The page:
I just recently upgraded to Lightroom 5 after only a month with Lightroom 4. I upgraded to version 4 right after 5 was announced because I heard that version 5 didn’t run on Windows Vista and my main computer was still stuck with that operating system. Then I remembered I had a Windows 7 upgrade disk on my shelf, so I said “screw it,” and got the free upgrade from Adobe.
Since I’ve only recently moved from Lightroom 3, part if this will include my impressions of features that were new with version 4 as well as the new parts in 5.
The biggest change in version 4 was the move to RAW process version 2012. This changed how the basic tone controls work at the top of the develop module. Instead of the old Recovery, Fill Light, and Brightness sliders, we now have Highlight and Shadows. Dragging Highlights to the left “stretches” the brighter areas of the photo toward the mid-tones and does an amazing job of recovering detail from blown-out highlights; far better than the Recovery slider every did. Likewise, dragging Shadows to the right opens up the shadow detail. You then use the Whites and Blacks sliders to make sure the ends of your tonal range snuggle right up against absolute white and black. I’ll go into more detail about how I use these controls in another article.
The new process version is such an improvement that I can’t recommend enough that you upgrade to version 4 or 5. If you are a Photoshop user, you need to make sure that you have Adobe Camera Raw version 6.7 or later.
The old versions of Lightroom had the Graduated Filter, which applied adjustments to part of the image, but the separation was a gradient along a straight like, allowing you to darken the sky along the horizon, for example. Lightroom 5 has the Radial Filter. As you can probably guess from the name, it applies the same kinds of adjustments to a circular or oval-shaped area.
Actually, it applies the adjustments outside the selected area. I think Adobe’s thinking was that you could use the filter to apply a vignette that was not centered in the middle of the photograph. However, everyone I see demonstrate this feature always want to apply changes inside the circle. This is easy to do. Just check the Invert Mask button, but I think Adobe goofed slightly in making the default be outside the filter instead of inside, where most people will probably want to make the changes.
Either way, it lets you apply changes that would have previously required a trip to Photoshop.
This addition to the Camera Profile tools allows you to automatic straighten pictures of buildings or straighten that crooked horizon. It doesn’t work with every photograph, but when it does, that’s one less thing on which you have to expend brain power.
Smarter Healing Brush
Before version 5, you could only apply the healing and clone tool, called Spot Removal, to circular areas. It was great for dust spots on the sensor or small blemishes on the skin, but long irregular areas like wrinkles still required a trip to Photoshop.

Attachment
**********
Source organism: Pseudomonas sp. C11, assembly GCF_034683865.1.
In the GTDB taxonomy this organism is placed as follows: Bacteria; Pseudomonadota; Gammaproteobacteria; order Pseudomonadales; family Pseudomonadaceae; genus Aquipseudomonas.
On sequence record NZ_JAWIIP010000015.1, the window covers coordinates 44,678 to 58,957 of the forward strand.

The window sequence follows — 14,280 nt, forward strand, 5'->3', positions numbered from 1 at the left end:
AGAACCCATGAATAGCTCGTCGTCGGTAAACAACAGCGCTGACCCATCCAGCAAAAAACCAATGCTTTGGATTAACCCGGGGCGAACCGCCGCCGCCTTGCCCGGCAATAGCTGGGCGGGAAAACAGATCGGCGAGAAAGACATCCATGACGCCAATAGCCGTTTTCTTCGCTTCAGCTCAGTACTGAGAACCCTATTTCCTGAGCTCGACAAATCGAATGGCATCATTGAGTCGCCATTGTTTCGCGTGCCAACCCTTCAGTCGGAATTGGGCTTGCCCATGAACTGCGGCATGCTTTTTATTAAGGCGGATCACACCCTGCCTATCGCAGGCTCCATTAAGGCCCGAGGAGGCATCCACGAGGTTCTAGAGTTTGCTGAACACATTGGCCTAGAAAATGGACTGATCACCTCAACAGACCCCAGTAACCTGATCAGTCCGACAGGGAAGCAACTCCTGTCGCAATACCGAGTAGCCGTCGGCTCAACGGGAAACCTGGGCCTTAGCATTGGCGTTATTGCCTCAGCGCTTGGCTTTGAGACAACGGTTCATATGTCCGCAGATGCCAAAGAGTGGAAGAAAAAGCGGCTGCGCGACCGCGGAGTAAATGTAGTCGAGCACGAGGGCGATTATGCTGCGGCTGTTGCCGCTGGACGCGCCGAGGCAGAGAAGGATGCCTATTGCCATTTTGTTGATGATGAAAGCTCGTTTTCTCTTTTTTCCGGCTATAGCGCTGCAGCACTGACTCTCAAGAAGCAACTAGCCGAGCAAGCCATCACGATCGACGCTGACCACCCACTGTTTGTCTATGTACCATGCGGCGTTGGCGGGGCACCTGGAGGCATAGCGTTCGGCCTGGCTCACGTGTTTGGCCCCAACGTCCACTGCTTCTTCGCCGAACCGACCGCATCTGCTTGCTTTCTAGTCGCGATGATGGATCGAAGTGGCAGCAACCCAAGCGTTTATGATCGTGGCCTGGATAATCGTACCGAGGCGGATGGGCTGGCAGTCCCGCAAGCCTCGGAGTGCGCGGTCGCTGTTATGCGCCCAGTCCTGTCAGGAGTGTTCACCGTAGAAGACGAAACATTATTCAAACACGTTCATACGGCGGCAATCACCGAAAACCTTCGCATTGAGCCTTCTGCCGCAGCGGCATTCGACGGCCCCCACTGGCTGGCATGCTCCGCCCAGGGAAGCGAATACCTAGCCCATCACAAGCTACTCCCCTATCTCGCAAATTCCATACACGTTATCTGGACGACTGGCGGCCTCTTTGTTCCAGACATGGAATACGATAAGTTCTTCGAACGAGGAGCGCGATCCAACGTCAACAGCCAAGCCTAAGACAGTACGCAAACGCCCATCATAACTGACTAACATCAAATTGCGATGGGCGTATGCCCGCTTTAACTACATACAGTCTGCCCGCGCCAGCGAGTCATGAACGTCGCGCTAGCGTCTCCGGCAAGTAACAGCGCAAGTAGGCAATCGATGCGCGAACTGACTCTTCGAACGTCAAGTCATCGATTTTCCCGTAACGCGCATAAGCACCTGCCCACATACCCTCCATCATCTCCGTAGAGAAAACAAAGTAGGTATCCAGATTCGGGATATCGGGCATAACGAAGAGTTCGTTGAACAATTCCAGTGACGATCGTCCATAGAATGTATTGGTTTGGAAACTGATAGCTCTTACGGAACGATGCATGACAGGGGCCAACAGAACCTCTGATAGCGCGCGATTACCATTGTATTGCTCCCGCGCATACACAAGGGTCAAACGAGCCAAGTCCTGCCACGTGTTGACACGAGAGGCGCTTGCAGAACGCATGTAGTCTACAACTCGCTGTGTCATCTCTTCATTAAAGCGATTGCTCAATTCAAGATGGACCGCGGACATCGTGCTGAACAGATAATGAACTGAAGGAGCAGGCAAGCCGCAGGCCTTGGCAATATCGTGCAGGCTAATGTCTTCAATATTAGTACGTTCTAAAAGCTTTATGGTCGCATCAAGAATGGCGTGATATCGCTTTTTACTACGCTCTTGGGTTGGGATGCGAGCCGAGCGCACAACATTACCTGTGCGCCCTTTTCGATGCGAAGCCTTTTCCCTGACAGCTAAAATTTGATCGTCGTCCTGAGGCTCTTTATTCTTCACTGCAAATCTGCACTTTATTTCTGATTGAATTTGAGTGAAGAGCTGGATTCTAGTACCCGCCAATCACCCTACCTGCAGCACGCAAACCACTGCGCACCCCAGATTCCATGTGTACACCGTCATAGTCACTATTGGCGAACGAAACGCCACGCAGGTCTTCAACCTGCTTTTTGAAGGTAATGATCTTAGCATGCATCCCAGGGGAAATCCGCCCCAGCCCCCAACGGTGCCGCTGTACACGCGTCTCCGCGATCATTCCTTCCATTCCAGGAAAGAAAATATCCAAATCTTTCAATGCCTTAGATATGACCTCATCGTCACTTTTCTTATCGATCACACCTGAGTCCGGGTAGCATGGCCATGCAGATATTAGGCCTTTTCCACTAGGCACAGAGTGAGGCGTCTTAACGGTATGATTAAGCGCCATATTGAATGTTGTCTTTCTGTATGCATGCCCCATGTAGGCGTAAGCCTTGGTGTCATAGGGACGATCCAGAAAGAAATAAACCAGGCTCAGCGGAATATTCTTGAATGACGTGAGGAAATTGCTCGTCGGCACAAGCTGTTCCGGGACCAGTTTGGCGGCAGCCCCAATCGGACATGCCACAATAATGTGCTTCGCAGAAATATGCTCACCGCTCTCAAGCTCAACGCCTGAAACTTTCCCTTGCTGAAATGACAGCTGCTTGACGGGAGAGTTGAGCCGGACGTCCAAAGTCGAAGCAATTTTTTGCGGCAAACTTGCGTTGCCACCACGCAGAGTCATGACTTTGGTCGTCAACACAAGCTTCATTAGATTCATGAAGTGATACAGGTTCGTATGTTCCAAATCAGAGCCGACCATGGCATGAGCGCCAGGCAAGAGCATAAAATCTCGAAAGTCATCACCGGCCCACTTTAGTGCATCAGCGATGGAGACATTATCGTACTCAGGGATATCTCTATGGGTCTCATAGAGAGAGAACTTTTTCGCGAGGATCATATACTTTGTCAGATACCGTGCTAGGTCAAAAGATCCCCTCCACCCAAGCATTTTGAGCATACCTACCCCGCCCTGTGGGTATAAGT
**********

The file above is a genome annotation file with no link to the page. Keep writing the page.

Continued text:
No more. You can now “paint” any irregular shape you want, then select an identically-shaped area of the photo to replace it. The Spot Removal tool now functions very similarly to (and in some ways much more intuitively than) the healing tools in Photoshop.
Haven’t cleaned your sensor lately and you have to shoot at small apertures for some reason? This new little feature is very handy for making sure you catch every last little blemish.
It’s technically part of the Spot Removal tool. When you are using the tool you will see a check below the image called Visualize Spots. If you don’t see it, press the “T” key to turn on the tool bar.
With this engaged, Lightroom shows you image as a black-and-white with the smooth tones in black and all the edges highlighted in white. It’s then easy to see where the dust spots are and get them all.
If you use Lightroom on a laptop and store your photos on an external drive, meaning that you are sometimes away from your originals, this feature should help ease the separation anxiety. Smart previews are copies of your photos stored with your catalog, approximately 2048 pixels on the long side, that let you do three things you couldn’t do before if you were disconnected from your original RAW files.
- Export – As long as the exported images are smaller than the Smart Previews, Lightroom can export copies just like it could with the original.
- Print – You probably can’t make a 24 x 36, but an 8 x 10 should be no problem.
- Edit – Yes, you can now go into the Develop Module and adjust to your heart’s content. Lightroom remembers the changes and automatically applies them to your original RAW files.
Smart Previews help cut the umbilical and still remain productive when you’re on the road.
Lightroom 5 has two other major changes to features that I general don’t use, so I really can’t pass judgment on how useful they are.
- You can now incorporate video clips into a slide show.
- The Book module is supposed to be improved over version 4.
Conclusion and Overall Impressions
Lightroom 5’s new features are both cool and useful. The ability to make fewer trips to Photoshop and work extensively with your photos when you are away from your desk (if you actually have a desk) make this upgrade kind of a no-brainer.
The upgrade to the RAW processing found in version 4 is still a bigger deal, in my opinion. If you are stuck on version 3, I think it’s past time to upgrade if you can.